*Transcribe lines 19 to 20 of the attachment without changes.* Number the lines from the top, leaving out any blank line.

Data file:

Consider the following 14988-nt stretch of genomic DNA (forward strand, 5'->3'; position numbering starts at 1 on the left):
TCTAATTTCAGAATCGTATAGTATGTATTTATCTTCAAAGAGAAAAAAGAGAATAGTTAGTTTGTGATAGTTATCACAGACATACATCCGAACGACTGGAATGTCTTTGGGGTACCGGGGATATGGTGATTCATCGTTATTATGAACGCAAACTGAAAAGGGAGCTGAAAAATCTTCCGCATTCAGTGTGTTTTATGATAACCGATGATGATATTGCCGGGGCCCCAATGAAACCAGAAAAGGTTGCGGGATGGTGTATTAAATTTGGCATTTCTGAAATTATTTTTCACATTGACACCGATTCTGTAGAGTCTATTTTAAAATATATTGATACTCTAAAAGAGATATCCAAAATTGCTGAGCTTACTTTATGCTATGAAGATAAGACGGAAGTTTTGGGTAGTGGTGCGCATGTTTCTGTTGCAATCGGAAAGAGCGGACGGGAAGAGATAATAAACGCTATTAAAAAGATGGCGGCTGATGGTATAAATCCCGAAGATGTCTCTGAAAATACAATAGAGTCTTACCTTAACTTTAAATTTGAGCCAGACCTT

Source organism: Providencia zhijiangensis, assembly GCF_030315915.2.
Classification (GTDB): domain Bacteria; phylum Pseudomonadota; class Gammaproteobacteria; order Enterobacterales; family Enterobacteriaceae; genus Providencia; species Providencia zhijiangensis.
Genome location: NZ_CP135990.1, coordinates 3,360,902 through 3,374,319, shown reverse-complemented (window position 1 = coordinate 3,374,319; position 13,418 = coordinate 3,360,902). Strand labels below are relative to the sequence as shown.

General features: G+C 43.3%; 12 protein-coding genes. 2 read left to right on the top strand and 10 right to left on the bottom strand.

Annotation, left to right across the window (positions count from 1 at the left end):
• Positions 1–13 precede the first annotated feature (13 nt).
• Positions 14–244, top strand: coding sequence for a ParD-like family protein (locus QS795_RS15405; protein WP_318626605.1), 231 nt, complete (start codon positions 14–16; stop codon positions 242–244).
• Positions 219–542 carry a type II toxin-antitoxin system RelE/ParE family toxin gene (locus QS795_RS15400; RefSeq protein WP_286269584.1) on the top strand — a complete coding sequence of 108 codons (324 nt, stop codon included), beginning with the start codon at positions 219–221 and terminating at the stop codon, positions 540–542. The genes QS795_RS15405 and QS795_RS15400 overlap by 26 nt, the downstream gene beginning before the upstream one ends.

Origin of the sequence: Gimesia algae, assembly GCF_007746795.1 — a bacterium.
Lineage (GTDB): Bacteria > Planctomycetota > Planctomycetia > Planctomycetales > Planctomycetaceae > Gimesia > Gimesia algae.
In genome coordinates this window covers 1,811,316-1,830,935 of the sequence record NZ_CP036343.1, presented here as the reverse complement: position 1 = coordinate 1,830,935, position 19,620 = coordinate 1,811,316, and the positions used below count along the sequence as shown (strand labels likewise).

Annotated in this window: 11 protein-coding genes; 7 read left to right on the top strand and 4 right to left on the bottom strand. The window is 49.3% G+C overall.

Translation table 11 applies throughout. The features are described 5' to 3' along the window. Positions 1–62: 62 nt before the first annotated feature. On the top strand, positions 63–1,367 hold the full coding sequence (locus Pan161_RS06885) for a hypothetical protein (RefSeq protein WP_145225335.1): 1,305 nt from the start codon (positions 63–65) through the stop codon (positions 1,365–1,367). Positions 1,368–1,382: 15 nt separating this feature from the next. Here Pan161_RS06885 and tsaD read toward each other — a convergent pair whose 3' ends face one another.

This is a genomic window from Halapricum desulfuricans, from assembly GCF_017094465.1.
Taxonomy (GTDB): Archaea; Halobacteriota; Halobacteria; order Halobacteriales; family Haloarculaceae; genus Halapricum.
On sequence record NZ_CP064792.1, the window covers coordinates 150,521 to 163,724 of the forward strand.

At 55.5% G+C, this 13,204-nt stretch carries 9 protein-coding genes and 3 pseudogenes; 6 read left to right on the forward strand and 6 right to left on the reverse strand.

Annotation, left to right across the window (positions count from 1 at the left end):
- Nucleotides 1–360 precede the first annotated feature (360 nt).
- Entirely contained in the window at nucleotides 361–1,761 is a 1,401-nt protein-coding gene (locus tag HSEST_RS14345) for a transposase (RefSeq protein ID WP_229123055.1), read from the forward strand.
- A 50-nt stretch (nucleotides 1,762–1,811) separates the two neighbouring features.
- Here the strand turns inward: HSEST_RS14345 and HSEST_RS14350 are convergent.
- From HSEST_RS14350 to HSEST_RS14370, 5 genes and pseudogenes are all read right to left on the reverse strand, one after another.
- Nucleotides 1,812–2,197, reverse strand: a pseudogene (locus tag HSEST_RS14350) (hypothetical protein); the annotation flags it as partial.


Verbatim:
At 55.5% G+C, this 13,204-nt stretch carries 9 protein-coding genes and 3 pseudogenes; 6 read left to right on the forward strand and 6 right to left on the reverse strand.

Annotation, left to right across the window (positions count from 1 at the left end):